Bordering the Périgord and Quercy, the Corrèze is an area of outstanding natural beauty with the waterfalls at Gimel-les-cascades, the gorges of the River Vézère and the limestone slopes of the Causse Corrèzian plateau. One of the main local events is "Fête de la Pomme” which takes place in October and brings about a colourful cornucopia of displays, tastings and sales all over the department. As you would expect, leisure pursuits are plentiful. There are golf courses at Brive, Aubazine, Peyrelevade and Ussel and a variety of locations for boating, swimming, canoeing and mountain biking. There are recreational water centres at Beaulieu-sur-Dordogne, Objat and Tulle whilst the adventure park at Aubazine caters for youngsters from 8 years old with a variety of Tarzan style leaps and other activities to test one’s nerve, supervised by the Park’s monitors. The Museum at Sarran displays a collection of the gifts amassed by President Jacques Chirac during his presidency.
Capital of the Corrèze, Tulle, constructed on seven hills and on the banks of the river of the same name, holds an annual Accordion Festival in the third week of September. Besides drawing accordionists from all over the world with incredible resultant music, the festival also features a fireworks display on Friday and Saturday evenings. A visit to the Maugein factory to see how these musical instruments are made is fascinating, whilst the Musée des Armes Anciennes displays antique weapons and the Musée du Cloitre houses an exhibition of watercolours and a collection of accordions from the early 19th century. At Pompadour is the National Stud with its race track in front of the elegant Château. Events include show jumping, driving, racing and, on the last weekend of each month from June to September, steeple-chasing. There are many equestrian activities for horse lovers from hacking to trekking and riding schools.
In Brive, the Musée Labenche is undoubtedly the main attraction with its eight Mortlake Tapestries from London, Debussy’s piano and seventeen galleries devoted to natural history, archaeology and arts and crafts as well as various other exhibitions. The streets of the old quarter are now pedestrianised, scattered with smart shops and restaurants and the market place is named after the singer, Georges Brassens. Beaulieu-sur-Dordogne is, as its name suggests, a beautiful spot with medieval houses clinging to the river banks and a church with superb stone carvings. Here in May is the annual strawberry festival. Argentat is yet another river port with half-timbered houses. Nearby, the Tours de Merle are the striking ruins of a feudal castle set high on a rocky outcrop. Another historic masterpiece is the 15th century fortress at Bortes-les-Orgues to the east of the department, framed against unusually shaped rocks which resemble organ pipes.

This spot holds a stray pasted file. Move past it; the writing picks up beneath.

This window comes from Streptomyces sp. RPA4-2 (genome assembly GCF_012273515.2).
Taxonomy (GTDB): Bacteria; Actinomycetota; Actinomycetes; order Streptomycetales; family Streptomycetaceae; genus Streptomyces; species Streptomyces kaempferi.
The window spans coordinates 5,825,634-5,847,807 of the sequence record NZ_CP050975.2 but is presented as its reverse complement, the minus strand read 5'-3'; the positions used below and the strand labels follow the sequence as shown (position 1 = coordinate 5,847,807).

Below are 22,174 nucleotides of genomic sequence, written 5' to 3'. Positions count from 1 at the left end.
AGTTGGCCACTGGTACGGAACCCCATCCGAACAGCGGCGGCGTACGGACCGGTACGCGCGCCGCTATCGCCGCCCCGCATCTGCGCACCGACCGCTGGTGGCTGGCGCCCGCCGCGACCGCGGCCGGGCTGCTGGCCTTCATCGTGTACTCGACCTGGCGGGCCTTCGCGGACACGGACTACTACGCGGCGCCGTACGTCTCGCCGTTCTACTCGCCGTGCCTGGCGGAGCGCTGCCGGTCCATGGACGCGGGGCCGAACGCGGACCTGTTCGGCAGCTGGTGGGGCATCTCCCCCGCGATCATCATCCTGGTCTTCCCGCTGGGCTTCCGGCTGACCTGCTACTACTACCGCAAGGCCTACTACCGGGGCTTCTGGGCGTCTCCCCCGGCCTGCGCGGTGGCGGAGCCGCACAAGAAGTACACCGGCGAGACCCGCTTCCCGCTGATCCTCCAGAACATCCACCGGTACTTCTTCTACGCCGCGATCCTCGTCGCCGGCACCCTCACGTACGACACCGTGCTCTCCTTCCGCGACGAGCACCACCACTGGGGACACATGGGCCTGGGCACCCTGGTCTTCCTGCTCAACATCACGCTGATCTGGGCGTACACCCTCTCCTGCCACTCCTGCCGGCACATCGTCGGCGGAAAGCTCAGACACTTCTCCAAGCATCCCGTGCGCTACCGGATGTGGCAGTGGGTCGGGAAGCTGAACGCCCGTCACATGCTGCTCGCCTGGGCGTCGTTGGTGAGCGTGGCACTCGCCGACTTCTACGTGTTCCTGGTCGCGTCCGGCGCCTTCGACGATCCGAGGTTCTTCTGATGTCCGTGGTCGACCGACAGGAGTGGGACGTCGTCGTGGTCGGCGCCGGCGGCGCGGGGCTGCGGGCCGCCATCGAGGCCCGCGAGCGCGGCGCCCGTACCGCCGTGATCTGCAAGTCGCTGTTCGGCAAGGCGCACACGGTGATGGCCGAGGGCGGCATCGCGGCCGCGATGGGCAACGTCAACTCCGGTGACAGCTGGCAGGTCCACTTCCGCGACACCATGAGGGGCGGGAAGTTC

Several of the most beautiful villages in France are to be found in the department, amongst them Collonges-la-Rouge, named after the rich red sandstone of its blue shuttered buildings. On the route to Santiago de Compostella, it also boasts an attractive Romanesque church. The ruined 12th century fortress towers above the pretty medieval village of Ségur le Château with its half-timbered houses and at Saint Robert, another remarkably well preserved medieval town, charming little streets and shops survive alongside a Romanesque church and a fountain reputed to hold magical qualities. Many famous people lived at Curemonte including François I, Pope Clément VII and the famous writer, Colette. The town boasts no less than three Chäteaux, dating from the 11th – 15th centuries, all of them arising from troubled times; the First Crusade, the Hundred Years War and the Civil War. At the pretty slate and stone roofed village of Turenne, with its old collegiate and church on the hillside, the Château is a landmark for miles around whilst the walled town of Treignac is protected by the Château de Comborn standing astride a rocky outcrop above the River Vézère. Frequently attacked in the religious wars, some fine houses dating from the 16th and 17th centuries have survived, some bearing the shell emblem of Santiago.